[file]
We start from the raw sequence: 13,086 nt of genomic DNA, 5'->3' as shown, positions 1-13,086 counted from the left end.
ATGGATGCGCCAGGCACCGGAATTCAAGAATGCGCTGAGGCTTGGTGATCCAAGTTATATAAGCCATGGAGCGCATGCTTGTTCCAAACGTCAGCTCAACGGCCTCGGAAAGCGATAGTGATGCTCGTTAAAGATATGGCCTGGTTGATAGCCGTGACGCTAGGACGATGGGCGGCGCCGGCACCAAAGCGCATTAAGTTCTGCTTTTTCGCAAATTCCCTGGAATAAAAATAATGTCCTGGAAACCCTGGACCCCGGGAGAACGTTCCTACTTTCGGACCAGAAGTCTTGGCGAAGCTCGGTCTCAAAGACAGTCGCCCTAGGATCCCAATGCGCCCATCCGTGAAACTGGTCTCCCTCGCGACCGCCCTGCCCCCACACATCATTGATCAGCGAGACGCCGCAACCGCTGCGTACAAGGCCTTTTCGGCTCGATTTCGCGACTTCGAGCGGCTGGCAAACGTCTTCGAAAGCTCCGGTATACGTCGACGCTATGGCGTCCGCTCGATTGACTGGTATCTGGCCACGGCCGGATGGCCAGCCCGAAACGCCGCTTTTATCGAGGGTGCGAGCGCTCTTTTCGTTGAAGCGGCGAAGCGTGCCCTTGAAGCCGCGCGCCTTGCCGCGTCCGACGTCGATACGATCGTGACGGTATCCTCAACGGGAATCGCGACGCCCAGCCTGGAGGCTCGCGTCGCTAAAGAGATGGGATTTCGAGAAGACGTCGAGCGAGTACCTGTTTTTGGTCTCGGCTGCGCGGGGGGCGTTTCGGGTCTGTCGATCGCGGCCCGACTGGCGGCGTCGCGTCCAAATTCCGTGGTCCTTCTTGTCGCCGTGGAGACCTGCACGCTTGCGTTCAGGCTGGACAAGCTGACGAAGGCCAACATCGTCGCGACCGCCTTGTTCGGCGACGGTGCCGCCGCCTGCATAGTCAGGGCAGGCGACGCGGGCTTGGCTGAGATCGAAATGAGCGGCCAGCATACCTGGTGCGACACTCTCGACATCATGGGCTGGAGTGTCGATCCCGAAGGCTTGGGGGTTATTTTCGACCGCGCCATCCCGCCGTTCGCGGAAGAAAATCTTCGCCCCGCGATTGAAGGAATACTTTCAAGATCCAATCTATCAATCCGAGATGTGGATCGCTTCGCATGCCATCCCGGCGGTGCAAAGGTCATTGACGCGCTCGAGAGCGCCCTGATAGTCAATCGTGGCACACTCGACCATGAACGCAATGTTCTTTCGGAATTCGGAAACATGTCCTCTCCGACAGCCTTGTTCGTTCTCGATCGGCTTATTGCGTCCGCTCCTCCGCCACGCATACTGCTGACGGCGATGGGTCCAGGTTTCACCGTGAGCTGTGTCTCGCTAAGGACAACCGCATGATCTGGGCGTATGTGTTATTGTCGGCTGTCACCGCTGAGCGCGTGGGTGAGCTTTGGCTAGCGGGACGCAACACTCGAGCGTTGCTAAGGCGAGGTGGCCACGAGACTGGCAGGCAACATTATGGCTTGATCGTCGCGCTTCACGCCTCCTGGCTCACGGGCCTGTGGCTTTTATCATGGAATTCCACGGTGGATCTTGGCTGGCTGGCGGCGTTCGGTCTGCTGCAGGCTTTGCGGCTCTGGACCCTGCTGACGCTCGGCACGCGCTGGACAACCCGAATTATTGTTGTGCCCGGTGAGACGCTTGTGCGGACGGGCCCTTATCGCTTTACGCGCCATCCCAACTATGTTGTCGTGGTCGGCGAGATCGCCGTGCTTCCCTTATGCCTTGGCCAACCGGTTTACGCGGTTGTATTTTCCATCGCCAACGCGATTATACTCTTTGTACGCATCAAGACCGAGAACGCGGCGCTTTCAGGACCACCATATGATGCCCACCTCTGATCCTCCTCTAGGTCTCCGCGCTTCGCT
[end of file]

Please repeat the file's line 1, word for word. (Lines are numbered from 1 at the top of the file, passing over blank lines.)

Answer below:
We start from the raw sequence: 13,086 nt of genomic DNA, 5'->3' as shown, positions 1-13,086 counted from the left end.